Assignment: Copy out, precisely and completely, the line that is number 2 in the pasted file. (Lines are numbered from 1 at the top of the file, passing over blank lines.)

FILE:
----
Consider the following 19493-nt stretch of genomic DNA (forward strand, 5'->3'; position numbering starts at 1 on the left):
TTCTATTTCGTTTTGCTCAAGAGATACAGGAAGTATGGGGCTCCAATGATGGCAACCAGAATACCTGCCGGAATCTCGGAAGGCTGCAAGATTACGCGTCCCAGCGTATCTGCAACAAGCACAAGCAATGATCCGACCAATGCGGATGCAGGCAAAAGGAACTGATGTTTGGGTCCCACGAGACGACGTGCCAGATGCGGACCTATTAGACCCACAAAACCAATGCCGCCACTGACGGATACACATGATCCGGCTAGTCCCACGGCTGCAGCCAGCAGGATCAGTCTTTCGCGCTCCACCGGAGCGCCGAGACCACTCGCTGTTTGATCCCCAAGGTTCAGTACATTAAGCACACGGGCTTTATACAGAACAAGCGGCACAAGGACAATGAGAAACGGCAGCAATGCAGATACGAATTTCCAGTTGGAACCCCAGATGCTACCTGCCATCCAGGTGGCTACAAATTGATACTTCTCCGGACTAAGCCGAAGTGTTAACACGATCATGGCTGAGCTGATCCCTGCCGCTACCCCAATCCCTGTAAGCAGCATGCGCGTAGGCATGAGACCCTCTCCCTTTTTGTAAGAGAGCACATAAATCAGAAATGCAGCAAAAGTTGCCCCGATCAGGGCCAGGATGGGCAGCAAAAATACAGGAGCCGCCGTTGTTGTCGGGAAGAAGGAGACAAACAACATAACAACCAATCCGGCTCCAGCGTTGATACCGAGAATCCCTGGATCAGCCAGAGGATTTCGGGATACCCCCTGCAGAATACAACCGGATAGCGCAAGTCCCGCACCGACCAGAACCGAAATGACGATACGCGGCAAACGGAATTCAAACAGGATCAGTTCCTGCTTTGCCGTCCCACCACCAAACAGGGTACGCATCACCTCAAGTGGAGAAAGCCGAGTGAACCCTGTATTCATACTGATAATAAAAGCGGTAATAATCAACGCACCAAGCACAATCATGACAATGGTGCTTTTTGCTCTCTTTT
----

TTCTATTTCGTTTTGCTCAAGAGATACAGGAAGTATGGGGCTCCAATGATGGCAACCAGAATACCTGCCGGAATCTCGGAAGGCTGCAAGATTACGCGTCCCAGCGTATCTGCAACAAGCACAAGCAATGATCCGACCAATGCGGATGCAGGCAAAAGGAACTGATGTTTGGGTCCCACGAGACGACGTGCCAGATGCGGACCTATTAGACCCACAAAACCAATGCCGCCACTGACGGATACACATGATCCGGCTAGTCCCACGGCTGCAGCCAGCAGGATCAGTCTTTCGCGCTCCACCGGAGCGCCGAGACCACTCGCTGTTTGATCCCCAAGGTTCAGTACATTAAGCACACGGGCTTTATACAGAACAAGCGGCACAAGGACAATGAGAAACGGCAGCAATGCAGATACGAATTTCCAGTTGGAACCCCAGATGCTACCTGCCATCCAGGTGGCTACAAATTGATACTTCTCCGGACTAAGCCGAAGTGTTAACACGATCATGGCTGAGCTGATCCCTGCCGCTACCCCAATCCCTGTAAGCAGCATGCGCGTAGGCATGAGACCCTCTCCCTTTTTGTAAGAGAGCACATAAATCAGAAATGCAGCAAAAGTTGCCCCGATCAGGGCCAGGATGGGCAGCAAAAATACAGGAGCCGCCGTTGTTGTCGGGAAGAAGGAGACAAACAACATAACAACCAATCCGGCTCCAGCGTTGATACCGAGAATCCCTGGATCAGCCAGAGGATTTCGGGATACCCCCTGCAGAATACAACCGGATAGCGCAAGTCCCGCACCGACCAGAACCGAAATGACGATACGCGGCAAACGGAATTCAAACAGGATCAGTTCCTGCTTTGCCGTCCCACCACCAAACAGGGTACGCATCACCTCAAGTGGAGAAAGCCGAGTGAACCCTGTATTCATACTGATAATAAAAGCGGTAATAATCAACGCACCAAGCACAATCATGACAATGGTGCTTTTTGCTCTCTTTT